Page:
I read somewhere that there was a prisoner facing a death sentence sometime before the 1950s, on whom a psychological experiment was conducted.


He was blindfolded and told that he would be killed by a bite by a venomous snake. But in reality, he was just pricked by a needle and he died from it. His autopsy report showed that he died from snake venom.

I did Google and I found this and this.


  • Did something like that really happen?
  • Is it really possible for a person to die from a placebo venom, like in the experiment?
  • I note that one of those sources claims that it was in the US. The other claims that it was Russian. Both are vague as to exact time and place. As fas as I can tell, neither one is notable. Do you have a source that is notable?
    – Ben Barden
    Jan 3, 2019 at 14:27
  • @BenBarden Yes I've noticed that they claim to be from different countries. No, I do not found any notable source of the info. But AFAICT this seems to be pretty common story(?).
    – noobs
    Jan 3, 2019 at 14:31
  • 5
    Notability isn't related to whether the sources are reliable and accurate. It is whether it widely believed. The first reference admits they aren't sure whether it is true and the comments are mostly people believing it is false.
    – Oddthinking
    Jan 3, 2019 at 15:12
  • 4
    Note: The second story is posted by an author in India, is set in the USA, but is about a snake you'd find in India, not the USA. Let's find some more sources.
    – Oddthinking
    Jan 3, 2019 at 15:14
  • Another claim example: ravislibrary.blogspot.com/2014/09/…
    – Laurel
    Jan 3, 2019 at 18:15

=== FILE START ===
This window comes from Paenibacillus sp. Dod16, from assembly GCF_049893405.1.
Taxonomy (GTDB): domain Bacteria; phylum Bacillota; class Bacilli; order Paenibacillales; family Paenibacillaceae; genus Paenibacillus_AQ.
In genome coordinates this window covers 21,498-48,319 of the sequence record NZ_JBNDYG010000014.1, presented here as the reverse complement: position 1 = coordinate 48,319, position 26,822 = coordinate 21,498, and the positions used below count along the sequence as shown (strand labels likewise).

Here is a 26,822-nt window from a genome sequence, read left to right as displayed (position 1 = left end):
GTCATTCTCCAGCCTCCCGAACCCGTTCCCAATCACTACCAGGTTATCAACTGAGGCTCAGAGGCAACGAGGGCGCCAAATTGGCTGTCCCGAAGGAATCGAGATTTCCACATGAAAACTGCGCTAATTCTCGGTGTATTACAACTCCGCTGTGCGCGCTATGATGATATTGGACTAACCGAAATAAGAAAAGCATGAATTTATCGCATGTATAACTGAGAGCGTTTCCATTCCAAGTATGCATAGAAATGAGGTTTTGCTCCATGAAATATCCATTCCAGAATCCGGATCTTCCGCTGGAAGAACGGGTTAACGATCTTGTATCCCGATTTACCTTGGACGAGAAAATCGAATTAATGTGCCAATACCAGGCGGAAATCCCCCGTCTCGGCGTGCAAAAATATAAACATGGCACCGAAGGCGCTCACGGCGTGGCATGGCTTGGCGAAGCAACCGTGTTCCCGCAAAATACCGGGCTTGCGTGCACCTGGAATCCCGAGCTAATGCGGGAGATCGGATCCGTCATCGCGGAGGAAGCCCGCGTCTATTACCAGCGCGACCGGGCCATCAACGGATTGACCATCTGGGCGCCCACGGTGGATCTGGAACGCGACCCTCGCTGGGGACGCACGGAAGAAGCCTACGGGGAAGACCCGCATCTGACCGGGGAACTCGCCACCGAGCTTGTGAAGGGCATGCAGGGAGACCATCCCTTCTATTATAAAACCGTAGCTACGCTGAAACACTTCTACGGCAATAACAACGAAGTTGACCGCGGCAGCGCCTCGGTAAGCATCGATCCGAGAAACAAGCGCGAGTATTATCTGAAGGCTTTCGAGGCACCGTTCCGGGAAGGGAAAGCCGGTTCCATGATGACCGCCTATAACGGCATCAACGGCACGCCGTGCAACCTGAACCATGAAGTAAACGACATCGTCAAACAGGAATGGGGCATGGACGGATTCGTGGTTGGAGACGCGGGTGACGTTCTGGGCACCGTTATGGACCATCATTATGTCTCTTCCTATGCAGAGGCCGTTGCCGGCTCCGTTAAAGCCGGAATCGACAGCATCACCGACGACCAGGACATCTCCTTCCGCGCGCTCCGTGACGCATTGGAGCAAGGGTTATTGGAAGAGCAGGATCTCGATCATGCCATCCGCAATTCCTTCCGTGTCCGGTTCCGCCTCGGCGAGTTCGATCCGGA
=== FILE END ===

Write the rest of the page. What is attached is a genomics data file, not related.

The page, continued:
1 Answer 1


There is a set of very old urban legends - fictional stories that are widely believed and passed around as true - which are closely related to this story.

In the book The Lore of Scotland: A Guide to Scottish Legends (page 291), one variant is presented:

In 1824, an account appeared in print of Aberdeen students ganging up on an unpopular sacrist (a term used at Aberdeen University for a porter). The man, named as Downie, was subjected first to a mock trial in a black-draped room and then to an `execution'. The strokes of the axe were simulated by flicking his neck with a wet towel, so convincingly that the man died of shock, and the body had to be secretly buried.

Snopes points to a number of other more contemporary variants:

We’ve been hearing versions of this story for years, tales in which the details change but the theme remains that of an unfortunate man who dies after he is trapped in a situation which he presumes to be dangerous but is later revealed not to have posed any real threat to his well-being: The air-tight room he’s locked in turns out to have a vent to the outside which brings a steady supply of fresh air but the man suffocates because he believes he’s used up all the oxygen; the cooling unit on the refrigerated boxcar he’s trapped in isn’t turned on, but the man stuck inside the car slowly succumbs to hypothermia nonetheless.


Could someone really think himself to death? The jury may still be out on that concept, but we’ve yet to find any documentation for the claim that someone once died because his power of thought turned him into a corpsicle.

The executed prisoner story fits the format very well. Alas, this doesn't prove it never happened, but combined with the lack of traceable details (who, when and where?), and the inconsistencies between the stories, it seems fairly safe to dismiss these as modern folklore.

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